It means only 0.25 per cent of all those who applied got into an IIM. It means that you can do better in the entrance test than 99.5 per cent of all the people who sat for it, and still not get an admission into India’s top B-schools. It means that just one mark more or less can send you up or down hundreds of ranks and change your life. So aspirants today spend thousands of rupees—possibly even more—on coaching classes, and cram for the test for up to two years, to the exclusion of everything else. I have met people who gave up Infosys jobs with US postings to spend a year at home studying for CAT. The consequence of all this is the competence to crack a particular type of exam, at the expense of general awareness and life skills. This is a common complaint I have heard from professors and alumni who interview candidates and supervise the group discussions. Most interviewees invariably say that their ambition is to be the CEO of a multinational corporation, yet claim that Bill Gates’ Business @ The Speed Of Thought is a novel.
I wonder how many of these MBAs would be able to take unusual decisions when they go out into the world. Will they make interesting choices about their careers and about management problems and their lives? When we got into IIM in the late ’80s, I don’t think we treated it as a life-or-death issue; it would be nice to get in, but we were not going to lose much of our swagger if we didn’t. Just the other day, looking at the careers of our bunch of 13 close friends, 16 years after we graduated, I discovered the diversity of stuff we had done.
One has a top job in a big advertising agency, while one runs his own agency. Three work in Silicon Valley, one of whom once insisted on a demotion because he liked his previous job better. One was a software entrepreneur who managed to sell his company for a gazillion dollars and has returned to India to unhurriedly figure out his next goal in life. Two are bankers, two teach in US business schools, one of whom is also a tireless activist for many noble—and perhaps lost—causes. One cracked the stockmarket open wide enough to now live by investing. One is a senior policeman and one a journalist. I wonder how many of today’s MBA students, who have been under such tremendous pressure from their parents and their environment to get into an IIM at any cost, would follow anything but the straight and narrow corporate path. The path that is Given.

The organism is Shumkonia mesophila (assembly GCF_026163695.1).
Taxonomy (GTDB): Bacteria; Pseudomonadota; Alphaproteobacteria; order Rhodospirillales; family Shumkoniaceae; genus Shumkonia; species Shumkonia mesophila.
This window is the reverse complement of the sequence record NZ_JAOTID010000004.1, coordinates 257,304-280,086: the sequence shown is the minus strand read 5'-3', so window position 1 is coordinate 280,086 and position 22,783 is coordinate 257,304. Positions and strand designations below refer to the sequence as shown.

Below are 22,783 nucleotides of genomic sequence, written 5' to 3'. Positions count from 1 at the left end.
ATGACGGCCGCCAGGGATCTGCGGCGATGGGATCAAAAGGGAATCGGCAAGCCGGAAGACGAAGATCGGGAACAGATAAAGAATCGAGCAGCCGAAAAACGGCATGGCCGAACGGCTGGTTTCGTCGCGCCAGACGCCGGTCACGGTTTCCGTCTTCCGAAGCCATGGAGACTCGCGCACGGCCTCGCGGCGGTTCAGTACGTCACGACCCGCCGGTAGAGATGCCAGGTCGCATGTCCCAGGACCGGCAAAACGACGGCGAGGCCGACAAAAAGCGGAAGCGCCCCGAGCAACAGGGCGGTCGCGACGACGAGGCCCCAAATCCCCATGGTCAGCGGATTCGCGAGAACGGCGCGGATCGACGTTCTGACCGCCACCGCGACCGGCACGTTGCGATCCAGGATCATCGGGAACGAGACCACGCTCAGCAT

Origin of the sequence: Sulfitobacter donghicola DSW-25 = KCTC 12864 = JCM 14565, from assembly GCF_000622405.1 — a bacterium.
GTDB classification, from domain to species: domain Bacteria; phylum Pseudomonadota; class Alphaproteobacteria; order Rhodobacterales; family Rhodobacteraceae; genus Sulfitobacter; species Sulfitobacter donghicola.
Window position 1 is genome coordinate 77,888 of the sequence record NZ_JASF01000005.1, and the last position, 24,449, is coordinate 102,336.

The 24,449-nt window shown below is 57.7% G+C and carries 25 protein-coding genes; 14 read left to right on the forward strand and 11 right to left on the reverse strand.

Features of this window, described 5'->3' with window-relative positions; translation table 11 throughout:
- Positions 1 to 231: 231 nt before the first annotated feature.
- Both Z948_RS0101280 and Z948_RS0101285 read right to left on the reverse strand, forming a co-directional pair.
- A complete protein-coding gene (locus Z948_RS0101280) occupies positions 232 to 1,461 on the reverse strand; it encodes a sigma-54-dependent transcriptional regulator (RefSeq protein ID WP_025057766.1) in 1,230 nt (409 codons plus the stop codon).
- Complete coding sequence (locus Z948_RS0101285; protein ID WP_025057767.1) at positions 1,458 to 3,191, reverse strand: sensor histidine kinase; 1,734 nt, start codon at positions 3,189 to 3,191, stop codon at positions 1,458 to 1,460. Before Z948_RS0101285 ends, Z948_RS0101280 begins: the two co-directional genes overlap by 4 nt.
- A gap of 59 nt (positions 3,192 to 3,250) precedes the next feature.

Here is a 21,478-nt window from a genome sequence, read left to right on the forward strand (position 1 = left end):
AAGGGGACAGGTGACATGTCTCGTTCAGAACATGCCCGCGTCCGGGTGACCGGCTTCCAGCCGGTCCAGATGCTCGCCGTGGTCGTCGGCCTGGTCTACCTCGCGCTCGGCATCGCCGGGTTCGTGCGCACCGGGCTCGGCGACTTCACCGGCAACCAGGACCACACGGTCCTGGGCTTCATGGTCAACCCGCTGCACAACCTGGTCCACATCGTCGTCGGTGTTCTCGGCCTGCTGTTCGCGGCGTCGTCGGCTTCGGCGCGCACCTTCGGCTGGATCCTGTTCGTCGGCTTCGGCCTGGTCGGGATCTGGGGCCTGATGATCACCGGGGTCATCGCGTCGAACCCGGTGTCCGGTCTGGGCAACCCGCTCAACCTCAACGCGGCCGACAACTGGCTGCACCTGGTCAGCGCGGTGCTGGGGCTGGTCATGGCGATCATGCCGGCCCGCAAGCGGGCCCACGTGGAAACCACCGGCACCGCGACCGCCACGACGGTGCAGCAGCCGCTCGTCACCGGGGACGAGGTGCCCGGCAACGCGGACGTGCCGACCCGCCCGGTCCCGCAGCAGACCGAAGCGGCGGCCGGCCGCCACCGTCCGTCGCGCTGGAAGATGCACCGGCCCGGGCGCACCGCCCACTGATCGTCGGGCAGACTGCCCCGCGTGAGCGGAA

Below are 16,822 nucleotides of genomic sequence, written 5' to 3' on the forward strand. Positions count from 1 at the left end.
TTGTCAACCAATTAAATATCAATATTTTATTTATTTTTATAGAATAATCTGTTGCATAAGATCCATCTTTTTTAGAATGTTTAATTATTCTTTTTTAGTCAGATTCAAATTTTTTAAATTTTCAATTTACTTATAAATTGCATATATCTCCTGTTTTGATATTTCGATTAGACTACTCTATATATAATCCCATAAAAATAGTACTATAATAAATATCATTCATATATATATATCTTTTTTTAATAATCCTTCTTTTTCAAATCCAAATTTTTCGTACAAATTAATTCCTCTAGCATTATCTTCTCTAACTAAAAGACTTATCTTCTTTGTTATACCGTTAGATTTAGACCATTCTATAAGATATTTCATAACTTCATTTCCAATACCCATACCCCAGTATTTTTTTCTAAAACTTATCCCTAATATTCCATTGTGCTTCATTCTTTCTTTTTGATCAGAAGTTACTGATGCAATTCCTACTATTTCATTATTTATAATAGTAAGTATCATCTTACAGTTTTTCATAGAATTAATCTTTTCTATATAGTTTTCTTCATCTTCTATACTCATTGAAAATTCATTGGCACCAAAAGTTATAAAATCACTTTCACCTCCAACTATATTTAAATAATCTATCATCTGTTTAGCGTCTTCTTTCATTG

The IIMs should take in more students. Of course, exclusivity of the brand and the education must be maintained because quality must have a hierarchy. But 400-to-one exclusivity goes far beyond being Brahminical. It’s like being the Illuminati or something equally absurd. The six IIMs take around 1,200 or so students every year. The number could easily rise to 5,000 without sacrificing student quality—how much difference is there between the person who scored 99.8 out of 100, and 99.1?—or chipping the exclusivity tag. Harvard Business School takes in about 700 a year, and the applicant-to-student ratio is about 13 to 1, with no effect on brand status.
The simple truth is that the societal pressure to get the IIM stamp, the ridiculously low intake and the consequent distortions could have worrying long-term effects. The possibility is distinct that IIM graduates, who, among the alumni of all Indian institutes of higher learning, are in a position to take the maximum risks, could end up the most risk-averse. As things stand even now, while the IITs have produced hundreds of successful entrepreneurs, the IIMs’ record in this area is quite poor. IIM graduates make profits for other people who take the risks. Nothing wrong with this, but it leaves me a little sad.